The learned judge found that the Registrar erred in two aspects on a matter of fact. Firstly, he erred by failing to consider whether “Java” was a registrable word in Part A without need of proving distinctiveness after having established the word “Java” meant a geographical place in Indonesia. Secondly, the Registrar erred in not finding that the word “Java” is certainly associated with coffee and restaurants as shown by the evidence submitted by Nairobi Java. Therefore the Registrar erred in law by not applying section 26(1)(b) to find that the word “Java” which he held played a standout role was common to the provision of services of the description on class 43 of the Trade Marks Act 2010. The court found that the word “Java” is common to the services undertaken by both parties and that this word was properly disclaimed by Nairobi Java in terms of section 26 of the Trademarks Act 2010.

Interestingly, the court notes that none of the parties addressed the Registrar or the court specifically on the implications of the registration of Nairobi Java House’s marks in Kenya prior to its application in Uganda. In this regard, the court held that the Registrar ought to have taken into account the prior registration in Kenya by Nairobi Java as it was “the most material matter for consideration”. The court goes on to add that Nairobi Java may also be “faulted for not emphasising it in the objection proceedings”.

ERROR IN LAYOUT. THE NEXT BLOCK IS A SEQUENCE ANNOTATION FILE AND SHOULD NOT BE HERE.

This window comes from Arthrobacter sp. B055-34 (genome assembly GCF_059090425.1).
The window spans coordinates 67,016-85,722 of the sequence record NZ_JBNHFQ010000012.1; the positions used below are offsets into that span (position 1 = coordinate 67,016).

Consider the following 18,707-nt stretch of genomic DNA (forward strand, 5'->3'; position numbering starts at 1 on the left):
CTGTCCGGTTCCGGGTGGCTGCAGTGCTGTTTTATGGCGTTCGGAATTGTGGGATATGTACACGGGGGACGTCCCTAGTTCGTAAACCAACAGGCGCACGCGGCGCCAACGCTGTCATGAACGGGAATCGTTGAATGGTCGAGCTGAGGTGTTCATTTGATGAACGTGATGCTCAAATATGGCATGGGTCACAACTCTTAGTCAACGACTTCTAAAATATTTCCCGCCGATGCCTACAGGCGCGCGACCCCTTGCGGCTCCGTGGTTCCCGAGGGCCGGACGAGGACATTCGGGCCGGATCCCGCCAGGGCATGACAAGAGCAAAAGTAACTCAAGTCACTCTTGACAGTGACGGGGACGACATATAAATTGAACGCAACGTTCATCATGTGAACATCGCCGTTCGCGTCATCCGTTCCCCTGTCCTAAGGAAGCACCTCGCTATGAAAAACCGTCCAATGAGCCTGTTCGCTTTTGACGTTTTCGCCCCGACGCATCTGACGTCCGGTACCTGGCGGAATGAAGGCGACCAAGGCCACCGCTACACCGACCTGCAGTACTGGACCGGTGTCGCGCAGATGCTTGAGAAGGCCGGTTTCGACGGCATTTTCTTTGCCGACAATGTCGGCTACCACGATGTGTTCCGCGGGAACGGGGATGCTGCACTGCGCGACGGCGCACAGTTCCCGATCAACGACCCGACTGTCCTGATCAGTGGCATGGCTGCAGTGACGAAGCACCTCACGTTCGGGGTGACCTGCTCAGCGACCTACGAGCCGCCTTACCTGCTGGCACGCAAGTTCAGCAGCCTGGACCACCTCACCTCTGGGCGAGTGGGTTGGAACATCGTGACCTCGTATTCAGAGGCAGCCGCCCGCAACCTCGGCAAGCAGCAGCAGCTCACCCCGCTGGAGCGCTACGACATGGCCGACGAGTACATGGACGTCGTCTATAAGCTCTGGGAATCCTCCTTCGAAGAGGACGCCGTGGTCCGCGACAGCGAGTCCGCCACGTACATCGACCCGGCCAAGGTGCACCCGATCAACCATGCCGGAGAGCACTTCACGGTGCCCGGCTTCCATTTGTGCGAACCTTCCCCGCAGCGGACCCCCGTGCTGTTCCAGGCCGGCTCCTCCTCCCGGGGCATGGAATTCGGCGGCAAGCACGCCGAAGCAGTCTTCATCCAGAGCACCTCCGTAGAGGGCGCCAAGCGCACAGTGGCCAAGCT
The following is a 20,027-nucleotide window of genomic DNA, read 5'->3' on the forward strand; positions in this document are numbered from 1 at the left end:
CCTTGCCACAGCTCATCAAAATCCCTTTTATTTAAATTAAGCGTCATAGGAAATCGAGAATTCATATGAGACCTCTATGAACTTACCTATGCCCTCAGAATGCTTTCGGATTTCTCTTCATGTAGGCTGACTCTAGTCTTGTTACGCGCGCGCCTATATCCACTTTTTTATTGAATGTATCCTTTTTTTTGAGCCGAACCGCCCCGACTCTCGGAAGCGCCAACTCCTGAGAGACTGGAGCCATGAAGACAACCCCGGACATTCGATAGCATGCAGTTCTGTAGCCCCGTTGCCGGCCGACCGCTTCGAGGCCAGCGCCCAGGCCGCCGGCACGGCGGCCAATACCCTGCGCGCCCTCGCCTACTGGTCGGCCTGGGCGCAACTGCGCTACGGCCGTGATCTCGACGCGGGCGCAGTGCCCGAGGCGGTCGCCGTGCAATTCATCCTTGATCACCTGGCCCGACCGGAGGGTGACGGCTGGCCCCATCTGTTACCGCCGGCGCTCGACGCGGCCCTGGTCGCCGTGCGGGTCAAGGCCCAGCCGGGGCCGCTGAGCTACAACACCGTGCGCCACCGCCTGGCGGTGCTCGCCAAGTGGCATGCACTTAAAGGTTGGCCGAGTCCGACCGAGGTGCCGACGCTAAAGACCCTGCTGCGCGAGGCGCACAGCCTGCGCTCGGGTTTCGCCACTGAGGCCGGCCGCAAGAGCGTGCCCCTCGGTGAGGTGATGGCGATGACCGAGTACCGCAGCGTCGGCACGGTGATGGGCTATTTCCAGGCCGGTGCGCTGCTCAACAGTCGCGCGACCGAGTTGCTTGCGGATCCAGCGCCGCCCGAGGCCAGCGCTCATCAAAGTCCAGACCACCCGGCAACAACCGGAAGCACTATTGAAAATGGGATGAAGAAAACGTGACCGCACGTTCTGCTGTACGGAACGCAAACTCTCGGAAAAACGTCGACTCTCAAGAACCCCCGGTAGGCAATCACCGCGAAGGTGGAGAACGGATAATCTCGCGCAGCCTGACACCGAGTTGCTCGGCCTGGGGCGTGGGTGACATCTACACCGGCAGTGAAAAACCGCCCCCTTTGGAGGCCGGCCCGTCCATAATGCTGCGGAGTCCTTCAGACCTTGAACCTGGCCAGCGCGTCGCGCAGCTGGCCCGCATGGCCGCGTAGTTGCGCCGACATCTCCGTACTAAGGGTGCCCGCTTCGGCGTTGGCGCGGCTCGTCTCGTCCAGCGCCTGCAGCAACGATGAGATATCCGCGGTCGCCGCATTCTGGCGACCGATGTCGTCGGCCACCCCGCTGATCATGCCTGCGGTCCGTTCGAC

nairobi java house cafe javas uganda trade markWith regard to the prior registration in Kenya, the court states that since Kenya and Uganda are parties to the Paris Convention, it should be noted that sections 44 and 45 of the Uganda Trademarks Act (which domesticate some of the principles in the Paris Convention) provide that the mark registered first in time takes priority to a later trademark in case of resemblances. Section 45 further gives the court jurisdiction to remove from the Register a trademark which is registered after a foreign registered mark in case the mark registered in Uganda is identical with or nearly resembles a trademark of the plaintiff registered in a foreign country in respect of the same services and registered prior in time. Further, the court states that, in reference to Article 7 of the Treaty for the Establishment of the East African Community (EAC), the decision of the Registrar stifles free movement of services within EAC by restriction on the registration of a trademark registered prior in time in Kenya on the ground of registration of a trademark albeit registered later in time to Uganda.